One thread in an enlightened stewardship is planning our uses of land and water. The Umbrella Final Agreement mandates our land-planning processes. Plans can significantly advance our national responsibility for new protected areas under the Convention on Biological Diversity.
They can direct a careful approach to change, measured by what science tells us about the threshold of human activity beyond which species will be lost. They can also espouse core values, such as precaution and respect, to counter self-interest and greed.
Another thread is what we include in our view of nature. Yukon’s Wildlife Act defines wildlife as those species with backbones (vertebrates) that have value to people for food, fur, or trophy (i.e. big game, small game, game birds, furbearers) plus a few species requiring special protection. The list does not include lots of other small mammals, fish, most birds, amphibians, invertebrates, or plants. So, we lack means of controlling harvest or harm done to a large proportion of the wild organisms that share our ecosystems and define our experiences of nature.
Given that many of these “unprotected” species benefit us in ways we understand (many birds and insects), and many others probably do so in ways we have yet to understand, our narrow legal view of what constitutes “wildlife” needs to be expanded.
We need to learn from previous mistakes. Many mistakes have resulted from a focus on economic return and efficiency that over-looked side-effects. We allowed mines, such as Faro, to be developed leaving legacies of landscape destruction and ongoing pollution which society rather than the mining company itself now has to clean up and manage for perhaps hundreds of years.
Despite improvements in policy, the recent case of the Wolverine mine continues to illustrate that we have much to learn in implementing policies properly, and that corporate entities frequently have no interest in stewardship.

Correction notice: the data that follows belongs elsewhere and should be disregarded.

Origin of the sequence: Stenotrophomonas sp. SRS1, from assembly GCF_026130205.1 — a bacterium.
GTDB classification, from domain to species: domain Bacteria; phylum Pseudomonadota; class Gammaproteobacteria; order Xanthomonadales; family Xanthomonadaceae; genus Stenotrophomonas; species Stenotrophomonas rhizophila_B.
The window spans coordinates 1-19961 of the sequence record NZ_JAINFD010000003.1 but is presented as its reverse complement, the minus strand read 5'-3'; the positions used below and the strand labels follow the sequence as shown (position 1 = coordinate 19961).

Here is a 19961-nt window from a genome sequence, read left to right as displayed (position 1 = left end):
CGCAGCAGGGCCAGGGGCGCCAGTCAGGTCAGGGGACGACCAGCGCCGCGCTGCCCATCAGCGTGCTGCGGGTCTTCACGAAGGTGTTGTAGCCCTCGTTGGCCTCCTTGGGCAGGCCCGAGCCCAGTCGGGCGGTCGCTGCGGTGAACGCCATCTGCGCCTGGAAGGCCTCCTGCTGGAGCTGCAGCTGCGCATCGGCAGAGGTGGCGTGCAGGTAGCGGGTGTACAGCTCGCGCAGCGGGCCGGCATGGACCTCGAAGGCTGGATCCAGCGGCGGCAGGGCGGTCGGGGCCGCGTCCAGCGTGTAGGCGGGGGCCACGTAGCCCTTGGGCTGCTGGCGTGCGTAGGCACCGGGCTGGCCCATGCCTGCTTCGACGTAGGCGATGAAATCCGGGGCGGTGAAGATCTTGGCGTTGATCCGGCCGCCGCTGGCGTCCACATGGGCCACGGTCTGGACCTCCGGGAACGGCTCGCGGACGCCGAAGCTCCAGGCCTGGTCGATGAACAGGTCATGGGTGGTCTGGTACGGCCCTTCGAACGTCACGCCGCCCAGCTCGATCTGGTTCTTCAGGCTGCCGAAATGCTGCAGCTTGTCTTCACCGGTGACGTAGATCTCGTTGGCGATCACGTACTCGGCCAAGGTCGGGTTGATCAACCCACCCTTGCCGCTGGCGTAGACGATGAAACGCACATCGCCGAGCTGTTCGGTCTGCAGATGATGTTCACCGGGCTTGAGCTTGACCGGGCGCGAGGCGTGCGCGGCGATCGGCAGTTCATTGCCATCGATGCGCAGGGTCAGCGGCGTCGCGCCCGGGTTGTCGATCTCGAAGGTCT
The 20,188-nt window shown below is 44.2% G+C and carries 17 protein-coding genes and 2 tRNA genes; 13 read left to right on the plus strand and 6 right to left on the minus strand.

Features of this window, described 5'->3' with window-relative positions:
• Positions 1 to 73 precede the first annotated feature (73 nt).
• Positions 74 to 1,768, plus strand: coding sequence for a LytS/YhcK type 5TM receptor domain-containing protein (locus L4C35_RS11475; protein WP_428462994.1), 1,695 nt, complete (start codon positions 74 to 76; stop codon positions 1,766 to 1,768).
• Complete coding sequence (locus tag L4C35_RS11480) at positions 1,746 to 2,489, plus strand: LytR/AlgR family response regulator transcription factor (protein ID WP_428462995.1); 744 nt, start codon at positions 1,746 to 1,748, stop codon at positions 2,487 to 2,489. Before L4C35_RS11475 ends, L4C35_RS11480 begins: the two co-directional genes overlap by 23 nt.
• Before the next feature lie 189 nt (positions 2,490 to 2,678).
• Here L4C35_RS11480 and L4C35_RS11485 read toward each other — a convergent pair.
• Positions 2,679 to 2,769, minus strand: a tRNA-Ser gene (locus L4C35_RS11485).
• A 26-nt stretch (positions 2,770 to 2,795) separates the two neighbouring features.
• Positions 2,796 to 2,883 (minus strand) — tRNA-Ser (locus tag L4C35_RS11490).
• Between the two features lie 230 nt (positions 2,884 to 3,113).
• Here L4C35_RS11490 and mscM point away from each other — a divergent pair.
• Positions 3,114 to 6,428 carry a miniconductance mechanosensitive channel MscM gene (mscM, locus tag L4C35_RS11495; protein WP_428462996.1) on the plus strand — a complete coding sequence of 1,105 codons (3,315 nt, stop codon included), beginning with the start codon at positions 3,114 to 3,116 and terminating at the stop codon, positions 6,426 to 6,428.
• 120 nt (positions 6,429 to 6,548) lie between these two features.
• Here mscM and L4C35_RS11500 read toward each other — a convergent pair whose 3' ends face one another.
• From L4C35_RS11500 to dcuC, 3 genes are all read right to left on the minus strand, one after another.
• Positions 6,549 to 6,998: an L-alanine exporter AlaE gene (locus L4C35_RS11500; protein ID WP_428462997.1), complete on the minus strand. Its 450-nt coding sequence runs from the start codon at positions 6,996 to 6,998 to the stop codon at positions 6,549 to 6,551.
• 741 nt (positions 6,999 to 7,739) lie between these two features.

We may have learned the lesson of large hydro-electric dams. These massive infrastructure projects create valuable renewable energy. However, they transform river and lake ecosystems with losses of fish populations, water pollution, novel erosion, and the legacy of a risk-prone dam. Those outcomes frequently cannot be mitigated and have been ignored across the globe.
Now we face similar risks as we rightly move towards more renewable sources of energy. The term “renewable” sounds environmentally-friendly or “green”, but, as with large hydro dams, may not be. There will be environmental costs, including local reductions in wildlife species, from small-scale hydro-electric power generation, salvaging fire and insect-killed forests for biomass energy, and operating wind turbines. We can make good choices about avoiding or reducing these costs with careful observations, risk assessments, and recognition that sometimes costs are too high to proceed.
Humans have been transforming parts of northern ecosystems since the ancestors of current Indigenous peoples arrived. With more change ahead, a growing culture of stewardship can hopefully lead us to be more observant, thoughtful, and respectful in our actions.
Donald Reid is a conservation zoologist with the Whitehorse branch of the Wildlife Conservation Society Canada. He helped establish the Whitehorse office 15 years ago.